Roughly one-fifth of America’s foreign aid budget goes to Israel. This amounts, in per-capita terms, to the United States giving each Israeli a direct subsidy worth about $500 per year. The old adage that “one shouldn’t bite the hand that feeds you” doesn’t apply to Israel. For Netanyahu, the US abstaining in a UN vote against Israel is tantamount to treason. 

The Zionist plan to establish a state of Israel came into being in the late 19th century and reached full bloom in the early 20th century. On the website of Global Research, the editor’s note to an article by Israel Shahak titled Greater Israel: The Zionist Plan for the Middle East pointed out: The following document pertaining to the formation of “Greater Israel” constitutes the cornerstone of powerful Zionist factions within the current Netanyahu government, the Likud party, as well as within the Israeli military and intelligence establishment.” 

It went on: “In recent developments, Donald Trump has confirmed his support of Israel’s illegal settlements and his opposition to the United Nations Security Council Resolution 2334, which confirms the illegality of the Israeli settlements in the occupied West Bank.  According to the founding father of Zionism Theodore Herzl, “the area of the Jewish State stretches: “From the Brook of Egypt to the Euphrates.” 

“According to Rabbi Fischmann, “The Promised Land extends from the River of Egypt up to the Euphrates, it includes parts of Syria and Lebanon.” When viewed in the current context, the war on Iraq, the 2006 war on Lebanon, the 2011 war on Libya, the ongoing wars on Syria and Iraq, the war on Yemen, the process of regime change in Egypt, must be understood in relation to the Zionist Plan for the Middle East. The latter consists in weakening and eventually fracturing neighboring Arab states as part of an Israeli expansionist project…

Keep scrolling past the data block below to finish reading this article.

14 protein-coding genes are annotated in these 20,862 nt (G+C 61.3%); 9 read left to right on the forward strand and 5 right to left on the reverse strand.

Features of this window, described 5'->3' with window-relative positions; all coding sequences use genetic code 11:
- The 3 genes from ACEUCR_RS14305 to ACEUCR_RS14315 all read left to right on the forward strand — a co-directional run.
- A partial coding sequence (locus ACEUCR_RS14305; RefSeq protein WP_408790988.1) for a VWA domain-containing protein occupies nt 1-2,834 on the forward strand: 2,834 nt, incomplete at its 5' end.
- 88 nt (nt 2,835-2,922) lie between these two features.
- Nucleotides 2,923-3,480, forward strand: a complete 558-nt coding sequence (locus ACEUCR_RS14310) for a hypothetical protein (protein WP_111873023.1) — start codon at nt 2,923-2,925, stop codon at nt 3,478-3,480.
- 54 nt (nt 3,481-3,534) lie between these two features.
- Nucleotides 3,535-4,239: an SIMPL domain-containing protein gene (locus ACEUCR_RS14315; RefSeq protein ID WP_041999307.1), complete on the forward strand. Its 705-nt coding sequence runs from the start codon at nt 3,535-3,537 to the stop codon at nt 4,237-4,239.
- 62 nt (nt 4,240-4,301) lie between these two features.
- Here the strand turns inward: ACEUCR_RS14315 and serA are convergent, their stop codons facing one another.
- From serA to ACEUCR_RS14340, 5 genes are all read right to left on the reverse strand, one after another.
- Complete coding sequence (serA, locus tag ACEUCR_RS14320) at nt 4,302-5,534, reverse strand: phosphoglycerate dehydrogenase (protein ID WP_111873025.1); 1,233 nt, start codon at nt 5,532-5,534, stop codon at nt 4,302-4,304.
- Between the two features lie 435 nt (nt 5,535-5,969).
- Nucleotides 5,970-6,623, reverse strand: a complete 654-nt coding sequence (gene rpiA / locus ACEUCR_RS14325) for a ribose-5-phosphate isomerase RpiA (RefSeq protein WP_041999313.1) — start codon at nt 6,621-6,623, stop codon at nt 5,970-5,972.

The Zionist project supports the Jewish settlement movement. More broadly it involves a policy of excluding Palestinians from Palestine leading to the eventual annexation of both the West Bank and Gaza to the State of Israel.

These are significant global geo-political issues that will ultimately impact on our vulnerable Caribbean states in 2017 and so we all must be concerned and fully appraised of the dynamics of how these issues work. They are those who blindly give full support to Israel despite its illegal and inhumane activities. These persons are guided by a notion that the Israelis are “God’s chosen people” so they can do no evil.